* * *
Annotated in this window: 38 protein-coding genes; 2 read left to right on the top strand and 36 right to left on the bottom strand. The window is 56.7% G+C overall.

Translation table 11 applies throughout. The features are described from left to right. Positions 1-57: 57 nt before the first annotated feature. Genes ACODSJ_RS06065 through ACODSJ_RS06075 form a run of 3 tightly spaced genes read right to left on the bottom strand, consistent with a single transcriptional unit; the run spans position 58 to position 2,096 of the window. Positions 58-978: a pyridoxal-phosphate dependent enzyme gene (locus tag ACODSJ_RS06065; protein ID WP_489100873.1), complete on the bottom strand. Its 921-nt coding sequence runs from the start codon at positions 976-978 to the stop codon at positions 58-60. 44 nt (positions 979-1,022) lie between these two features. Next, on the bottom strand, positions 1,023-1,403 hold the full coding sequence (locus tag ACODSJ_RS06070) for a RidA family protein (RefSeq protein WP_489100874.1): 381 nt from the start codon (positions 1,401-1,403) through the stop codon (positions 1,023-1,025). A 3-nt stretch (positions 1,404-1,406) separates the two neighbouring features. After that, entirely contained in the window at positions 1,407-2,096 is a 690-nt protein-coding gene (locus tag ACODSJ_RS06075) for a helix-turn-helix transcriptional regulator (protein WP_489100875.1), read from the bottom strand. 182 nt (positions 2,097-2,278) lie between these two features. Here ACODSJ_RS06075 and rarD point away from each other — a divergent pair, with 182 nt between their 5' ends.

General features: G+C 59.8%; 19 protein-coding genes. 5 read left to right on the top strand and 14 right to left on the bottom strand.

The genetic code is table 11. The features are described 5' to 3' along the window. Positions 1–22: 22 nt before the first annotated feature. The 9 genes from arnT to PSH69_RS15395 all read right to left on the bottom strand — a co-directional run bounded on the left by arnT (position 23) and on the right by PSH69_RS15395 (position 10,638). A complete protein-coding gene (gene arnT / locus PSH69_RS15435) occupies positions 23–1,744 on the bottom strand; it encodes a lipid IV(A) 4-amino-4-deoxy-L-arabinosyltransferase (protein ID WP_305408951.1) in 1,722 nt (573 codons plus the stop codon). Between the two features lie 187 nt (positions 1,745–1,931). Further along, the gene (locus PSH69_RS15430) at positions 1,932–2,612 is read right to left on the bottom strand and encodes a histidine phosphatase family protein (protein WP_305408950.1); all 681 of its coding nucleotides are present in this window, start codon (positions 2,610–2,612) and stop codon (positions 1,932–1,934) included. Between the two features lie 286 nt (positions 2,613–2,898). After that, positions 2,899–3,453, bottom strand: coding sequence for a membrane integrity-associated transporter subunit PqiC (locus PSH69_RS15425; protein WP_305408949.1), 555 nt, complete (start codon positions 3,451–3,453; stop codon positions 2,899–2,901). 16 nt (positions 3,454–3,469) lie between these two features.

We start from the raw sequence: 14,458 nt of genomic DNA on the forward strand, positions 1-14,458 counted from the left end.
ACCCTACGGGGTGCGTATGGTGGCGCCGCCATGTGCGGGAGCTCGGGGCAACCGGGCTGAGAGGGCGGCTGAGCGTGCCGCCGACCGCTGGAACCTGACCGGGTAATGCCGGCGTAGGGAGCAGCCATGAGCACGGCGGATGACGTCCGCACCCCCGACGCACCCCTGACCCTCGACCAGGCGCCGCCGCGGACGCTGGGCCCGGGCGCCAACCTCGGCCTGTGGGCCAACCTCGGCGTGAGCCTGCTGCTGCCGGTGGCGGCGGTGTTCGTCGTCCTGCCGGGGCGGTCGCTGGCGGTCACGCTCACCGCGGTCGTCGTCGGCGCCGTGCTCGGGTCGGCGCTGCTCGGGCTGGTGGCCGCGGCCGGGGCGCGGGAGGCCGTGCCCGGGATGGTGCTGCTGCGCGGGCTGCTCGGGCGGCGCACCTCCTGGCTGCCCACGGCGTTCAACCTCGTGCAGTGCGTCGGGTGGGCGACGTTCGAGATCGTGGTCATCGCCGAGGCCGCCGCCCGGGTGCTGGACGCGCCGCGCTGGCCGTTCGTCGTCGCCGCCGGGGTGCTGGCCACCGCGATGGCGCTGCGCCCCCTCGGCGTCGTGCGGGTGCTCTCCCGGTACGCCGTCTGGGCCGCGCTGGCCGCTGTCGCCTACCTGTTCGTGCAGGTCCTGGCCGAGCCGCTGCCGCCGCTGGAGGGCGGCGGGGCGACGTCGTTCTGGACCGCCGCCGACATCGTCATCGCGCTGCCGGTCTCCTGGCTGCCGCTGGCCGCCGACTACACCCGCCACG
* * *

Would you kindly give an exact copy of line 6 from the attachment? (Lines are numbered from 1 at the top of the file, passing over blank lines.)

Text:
ACCCTACGGGGTGCGTATGGTGGCGCCGCCATGTGCGGGAGCTCGGGGCAACCGGGCTGAGAGGGCGGCTGAGCGTGCCGCCGACCGCTGGAACCTGACCGGGTAATGCCGGCGTAGGGAGCAGCCATGAGCACGGCGGATGACGTCCGCACCCCCGACGCACCCCTGACCCTCGACCAGGCGCCGCCGCGGACGCTGGGCCCGGGCGCCAACCTCGGCCTGTGGGCCAACCTCGGCGTGAGCCTGCTGCTGCCGGTGGCGGCGGTGTTCGTCGTCCTGCCGGGGCGGTCGCTGGCGGTCACGCTCACCGCGGTCGTCGTCGGCGCCGTGCTCGGGTCGGCGCTGCTCGGGCTGGTGGCCGCGGCCGGGGCGCGGGAGGCCGTGCCCGGGATGGTGCTGCTGCGCGGGCTGCTCGGGCGGCGCACCTCCTGGCTGCCCACGGCGTTCAACCTCGTGCAGTGCGTCGGGTGGGCGACGTTCGAGATCGTGGTCATCGCCGAGGCCGCCGCCCGGGTGCTGGACGCGCCGCGCTGGCCGTTCGTCGTCGCCGCCGGGGTGCTGGCCACCGCGATGGCGCTGCGCCCCCTCGGCGTCGTGCGGGTGCTCTCCCGGTACGCCGTCTGGGCCGCGCTGGCCGCTGTCGCCTACCTGTTCGTGCAGGTCCTGGCCGAGCCGCTGCCGCCGCTGGAGGGCGGCGGGGCGACGTCGTTCTGGACCGCCGCCGACATCGTCATCGCGCTGCCGGTCTCCTGGCTGCCGCTGGCCGCCGACTACACCCGCCACG